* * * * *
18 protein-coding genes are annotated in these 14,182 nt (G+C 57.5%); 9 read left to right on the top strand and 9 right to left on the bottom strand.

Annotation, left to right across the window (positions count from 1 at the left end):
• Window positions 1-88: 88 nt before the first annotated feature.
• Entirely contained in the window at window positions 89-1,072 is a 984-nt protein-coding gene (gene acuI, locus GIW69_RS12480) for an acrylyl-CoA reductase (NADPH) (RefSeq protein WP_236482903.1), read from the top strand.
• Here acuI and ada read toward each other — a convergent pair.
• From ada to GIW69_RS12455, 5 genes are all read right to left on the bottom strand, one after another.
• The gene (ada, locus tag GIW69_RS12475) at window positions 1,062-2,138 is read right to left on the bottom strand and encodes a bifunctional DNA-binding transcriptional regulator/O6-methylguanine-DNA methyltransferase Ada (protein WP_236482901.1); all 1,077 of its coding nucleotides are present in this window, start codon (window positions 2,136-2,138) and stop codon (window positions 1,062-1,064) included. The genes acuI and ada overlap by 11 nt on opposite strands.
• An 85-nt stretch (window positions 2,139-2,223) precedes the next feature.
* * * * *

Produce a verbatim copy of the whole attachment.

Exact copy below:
18 protein-coding genes are annotated in these 14,182 nt (G+C 57.5%); 9 read left to right on the top strand and 9 right to left on the bottom strand.

Annotation, left to right across the window (positions count from 1 at the left end):
• Window positions 1-88: 88 nt before the first annotated feature.
• Entirely contained in the window at window positions 89-1,072 is a 984-nt protein-coding gene (gene acuI, locus GIW69_RS12480) for an acrylyl-CoA reductase (NADPH) (RefSeq protein WP_236482903.1), read from the top strand.
• Here acuI and ada read toward each other — a convergent pair.
• From ada to GIW69_RS12455, 5 genes are all read right to left on the bottom strand, one after another.
• The gene (ada, locus tag GIW69_RS12475) at window positions 1,062-2,138 is read right to left on the bottom strand and encodes a bifunctional DNA-binding transcriptional regulator/O6-methylguanine-DNA methyltransferase Ada (protein WP_236482901.1); all 1,077 of its coding nucleotides are present in this window, start codon (window positions 2,136-2,138) and stop codon (window positions 1,062-1,064) included. The genes acuI and ada overlap by 11 nt on opposite strands.
• An 85-nt stretch (window positions 2,139-2,223) precedes the next feature.